May 5, 2008

Mixed just right

Interactions between international stars and domestic players have been the most encouraging aspect of the IPL

'Keeping to Lee has been fantastic because he is accurate at great speed, and you can stand well behind' © Getty Images

The IPL has been a completely new experience, full of new challenges, for most players involved, both for the seasoned internationals and the Indian domestic players. The most encouraging aspect of this tournament has been the interaction between the two categories of players.

We have now seen a lot of good cricketers who wouldn't have otherwise been seen. We have India Under-19 players, or Ranji players, who are coming out and winning matches for their sides.

The best part is that everyone is learning from each other. The international stars are learning from domestic players about local playing conditions, the local bowlers, and how the grounds behave. And for the young Indian players it is a perfect opportunity to gel with seasoned international players and have a taste of the pressures that come at this level. They can talk to the international players and find out what strengths they possess, and how they can develop their game further.

These interactions stand everyone in good stead. The young guys have opinions that are valuable to the sides. More so, as outsiders, their perspective of international cricket as a game is refreshing. Sometimes they come up with ideas that are from the left field, but are relevant to what's happening out in the middle. They come up with important suggestions for field settings to different batsmen, bowling tactics and so on.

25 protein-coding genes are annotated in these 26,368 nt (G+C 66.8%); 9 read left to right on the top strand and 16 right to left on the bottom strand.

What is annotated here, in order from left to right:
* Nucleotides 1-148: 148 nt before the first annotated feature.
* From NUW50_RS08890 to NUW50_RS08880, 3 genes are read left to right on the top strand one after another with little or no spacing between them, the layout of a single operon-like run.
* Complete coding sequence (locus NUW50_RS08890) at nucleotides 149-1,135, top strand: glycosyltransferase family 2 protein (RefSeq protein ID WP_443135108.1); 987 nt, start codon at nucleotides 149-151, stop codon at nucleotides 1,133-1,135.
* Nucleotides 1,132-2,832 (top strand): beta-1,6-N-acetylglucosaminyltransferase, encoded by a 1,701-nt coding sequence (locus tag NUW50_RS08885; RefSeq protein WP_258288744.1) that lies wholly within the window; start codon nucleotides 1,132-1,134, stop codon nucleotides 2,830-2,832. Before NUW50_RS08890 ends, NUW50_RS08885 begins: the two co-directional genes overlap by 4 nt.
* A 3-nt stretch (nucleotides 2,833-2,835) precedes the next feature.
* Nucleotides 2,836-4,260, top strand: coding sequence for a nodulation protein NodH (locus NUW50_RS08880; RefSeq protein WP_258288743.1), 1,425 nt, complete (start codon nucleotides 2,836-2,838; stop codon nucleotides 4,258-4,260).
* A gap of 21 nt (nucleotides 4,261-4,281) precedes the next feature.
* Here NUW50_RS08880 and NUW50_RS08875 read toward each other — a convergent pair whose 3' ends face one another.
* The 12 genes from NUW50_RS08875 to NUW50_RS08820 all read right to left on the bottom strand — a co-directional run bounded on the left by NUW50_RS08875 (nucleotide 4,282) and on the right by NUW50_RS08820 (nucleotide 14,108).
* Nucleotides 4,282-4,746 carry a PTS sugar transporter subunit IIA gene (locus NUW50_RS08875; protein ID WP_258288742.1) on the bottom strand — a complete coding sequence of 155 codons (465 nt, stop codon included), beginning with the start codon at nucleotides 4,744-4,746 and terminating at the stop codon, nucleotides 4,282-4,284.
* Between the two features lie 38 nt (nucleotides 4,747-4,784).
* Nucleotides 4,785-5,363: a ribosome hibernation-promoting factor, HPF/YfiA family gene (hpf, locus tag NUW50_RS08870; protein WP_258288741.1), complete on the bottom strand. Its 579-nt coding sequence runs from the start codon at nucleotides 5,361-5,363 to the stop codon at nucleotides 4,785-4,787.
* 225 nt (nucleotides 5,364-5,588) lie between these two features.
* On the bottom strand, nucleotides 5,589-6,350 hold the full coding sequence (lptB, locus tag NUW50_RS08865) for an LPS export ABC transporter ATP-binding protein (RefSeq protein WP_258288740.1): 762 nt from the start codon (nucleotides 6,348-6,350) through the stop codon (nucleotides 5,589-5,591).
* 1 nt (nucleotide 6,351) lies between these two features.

When it comes to Kings XI Punjab, the team we have is full of youngsters who are extremely nice, and eager to have a chat about cricket and life in general. The likes of Karan Goel, Tanmay Srivastava and Piyush Chawla are promising young players. I haven't seen enough of some of the other boys, like Sunny Sohal, but there is more to these players than just ability: they have maturity that you usually don't see in such young players from other countries. Many are just out of their U-19 sides, but they possess a maturity that will allow India to put them into the national side very early, and when that happens they will be able to take tough situations in their stride. You saw that in the CB Series in Australia, where the young Indian players showed a lot of maturity when it came to playing at international level.

The IPL has also brought along personal challenges for every player. For me, for example, keeping wicket to bowlers I haven't kept to before has been good. Keeping to spinners like Chawla has been especially challenging. He is a good bowler and has a lot of guile and skill. It is hard enough to read his variations, plus you need to learn how to react to the different pitches we play on, and to make it even harder, the batsmen are always on the attack, always moving around in the crease and trying to get runs, which can get very distracting for a wicketkeeper. In such circumstances the basics become all the more important: watching the bowler's hand, watching the ball off the pitch into your gloves, and forgetting what the batsman is doing.

With fast bowlers it's slightly easier because you are standing back, and you get time to react and move around. It is still important to know which way the ball is swinging and what the bowlers are trying to do, of course. It becomes difficult when they start bowling slower balls.